INTERVIEW: Helping 911 Evolve as Technology Evolves

Posted by Glenn Bischoff on Jun 4, 2018 3:21:25 PM

This blog post is the second in a two-part series with two MCP experts, John Cunnington and Nancy Pollock, who together have more than of 80 years of experience in public safety communications. This blog post is part of our Let's Evolve 911 campaign that commemorates the 50th anniversary of the first 911 call, which took place 50 years ago this year.

In a previous post, Nancy Pollock and John Cunnington shared their perspectives on the evolution of 911 service in the United States over its first half century. In this post, they pick up where they left off, finishing with their insights regarding the sector’s future.

MCP Insights: In the previous post, you spoke of the addressing challenges that existed in the early stages of 911 service. But eventually, ANI/ALI and selective routers became ubiquitous—so the next big step forward was the introduction of CAD.

Nancy: To understand how important the introduction of CAD was, you have to understand how things were done before it arrived. 

John: There was a manually created “run card” for every physical location—on that card was a list of the various emergency services that could be dispatched to that location. These run cards were the precursors of the datasets that are contained in today’s CAD systems. When a call came in, the dispatcher would pull the run card and use it to make the appropriate dispatching decisions. It was important that the run card was put back in its rightful place, so that it would be available for the next incident at that location. Keeping the cards updated was a major effort.

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Topics: 911 Anniversary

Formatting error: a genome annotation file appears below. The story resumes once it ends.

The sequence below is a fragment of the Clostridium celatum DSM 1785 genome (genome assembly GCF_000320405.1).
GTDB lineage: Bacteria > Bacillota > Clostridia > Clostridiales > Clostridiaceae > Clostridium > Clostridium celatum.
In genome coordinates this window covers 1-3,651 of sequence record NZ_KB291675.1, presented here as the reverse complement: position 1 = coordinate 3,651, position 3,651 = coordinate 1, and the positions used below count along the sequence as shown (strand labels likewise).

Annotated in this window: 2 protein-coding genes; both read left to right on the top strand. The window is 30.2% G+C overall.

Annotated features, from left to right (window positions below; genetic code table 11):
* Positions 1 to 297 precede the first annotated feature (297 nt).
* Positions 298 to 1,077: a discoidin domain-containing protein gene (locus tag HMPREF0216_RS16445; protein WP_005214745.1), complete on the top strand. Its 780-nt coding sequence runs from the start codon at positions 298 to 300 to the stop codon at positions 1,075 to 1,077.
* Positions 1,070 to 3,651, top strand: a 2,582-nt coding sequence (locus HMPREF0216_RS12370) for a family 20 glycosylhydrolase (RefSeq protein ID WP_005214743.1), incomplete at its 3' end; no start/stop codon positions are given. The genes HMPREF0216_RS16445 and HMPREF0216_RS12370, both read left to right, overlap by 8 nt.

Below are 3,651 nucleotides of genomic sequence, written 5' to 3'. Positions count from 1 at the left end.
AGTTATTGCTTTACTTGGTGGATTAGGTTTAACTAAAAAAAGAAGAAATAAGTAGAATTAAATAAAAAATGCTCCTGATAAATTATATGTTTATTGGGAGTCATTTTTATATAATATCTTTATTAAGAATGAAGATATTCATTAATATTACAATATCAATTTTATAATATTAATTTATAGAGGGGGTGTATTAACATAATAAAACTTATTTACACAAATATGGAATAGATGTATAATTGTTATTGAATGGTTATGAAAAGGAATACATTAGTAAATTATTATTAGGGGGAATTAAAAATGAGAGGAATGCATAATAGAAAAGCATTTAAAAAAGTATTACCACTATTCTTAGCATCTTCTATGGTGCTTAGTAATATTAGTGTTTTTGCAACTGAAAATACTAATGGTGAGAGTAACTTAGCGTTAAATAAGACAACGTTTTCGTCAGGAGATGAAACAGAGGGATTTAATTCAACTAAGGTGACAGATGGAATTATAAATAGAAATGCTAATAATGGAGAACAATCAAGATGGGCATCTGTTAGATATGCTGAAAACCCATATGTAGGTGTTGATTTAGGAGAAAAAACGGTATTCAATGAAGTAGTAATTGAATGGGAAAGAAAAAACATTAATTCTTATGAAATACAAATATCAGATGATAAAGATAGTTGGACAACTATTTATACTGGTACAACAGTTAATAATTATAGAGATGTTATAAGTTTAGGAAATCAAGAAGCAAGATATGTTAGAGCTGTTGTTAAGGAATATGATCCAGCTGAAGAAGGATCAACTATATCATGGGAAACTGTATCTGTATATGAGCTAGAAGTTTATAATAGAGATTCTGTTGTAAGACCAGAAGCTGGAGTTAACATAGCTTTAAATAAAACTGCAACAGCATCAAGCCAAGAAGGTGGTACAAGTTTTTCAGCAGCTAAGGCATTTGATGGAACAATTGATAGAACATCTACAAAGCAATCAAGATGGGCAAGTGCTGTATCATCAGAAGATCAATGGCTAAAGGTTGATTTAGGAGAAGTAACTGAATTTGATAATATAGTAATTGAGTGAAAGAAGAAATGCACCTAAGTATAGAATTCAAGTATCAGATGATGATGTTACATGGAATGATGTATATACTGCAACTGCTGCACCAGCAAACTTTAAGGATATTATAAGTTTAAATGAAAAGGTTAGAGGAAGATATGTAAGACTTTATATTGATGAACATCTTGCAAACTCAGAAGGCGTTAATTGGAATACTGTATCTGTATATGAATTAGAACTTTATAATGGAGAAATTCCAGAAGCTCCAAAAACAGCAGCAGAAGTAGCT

INTERVIEW: In the Early Days, Implementing 911 Was No Easy Task

Posted by Glenn Bischoff on May 31, 2018 10:30:00 PM

This blog post is the first in a two-part series with two MCP experts, John Cunnington and Nancy Pollock, who together have more than of 80 years of experience in public safety communications. This blog post is part of our Let's Evolve 911 campaign that commemorates the 50th anniversary of the first 911 call, which took place 50 years ago this year.

A national property insurance firm coined the slogan, “We know a thing or two because we’ve seen a thing or two.” Given the collective experience of MCP’s experts, it is a slogan we too would be justified in using.

In this year when the 50th anniversary of 911 service in the United States is being celebrated, two of those experts, John Cunnington and Nancy Pollock, shared their memories about the things they’ve seen over their well-established 911 careers, with a focus on the evolution of 911 service to date.

MCP Insights: What was 911 service like when you started your career?

John: I started in the mid-1970s, in a very rural part of central Pennsylvania, and for the first six to eight years we didn’t have routine access to 911 service. With only small towns or cities with 911, depending on the type of emergency, citizens would call 10-digit numbers for each discipline: police, fire, EMS and so on. Consolidated communications centers was our key focus. It was a lot to coordinate, and getting calls to the right place was cumbersome, time-consuming and fraught with error. And even though we could see the benefits of consolidating all calls in a single emergency number and platform, many service chiefs and local elected officials resisted the change, citing local control and knowledge. The key to our early success was having a “champion” in each county for consolidation. In my early experience, I was supported by courageous police chiefs, EMTs and firefighters to keep consolidation in the forefront. They were the early adopters in those years.

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Topics: 911 Anniversary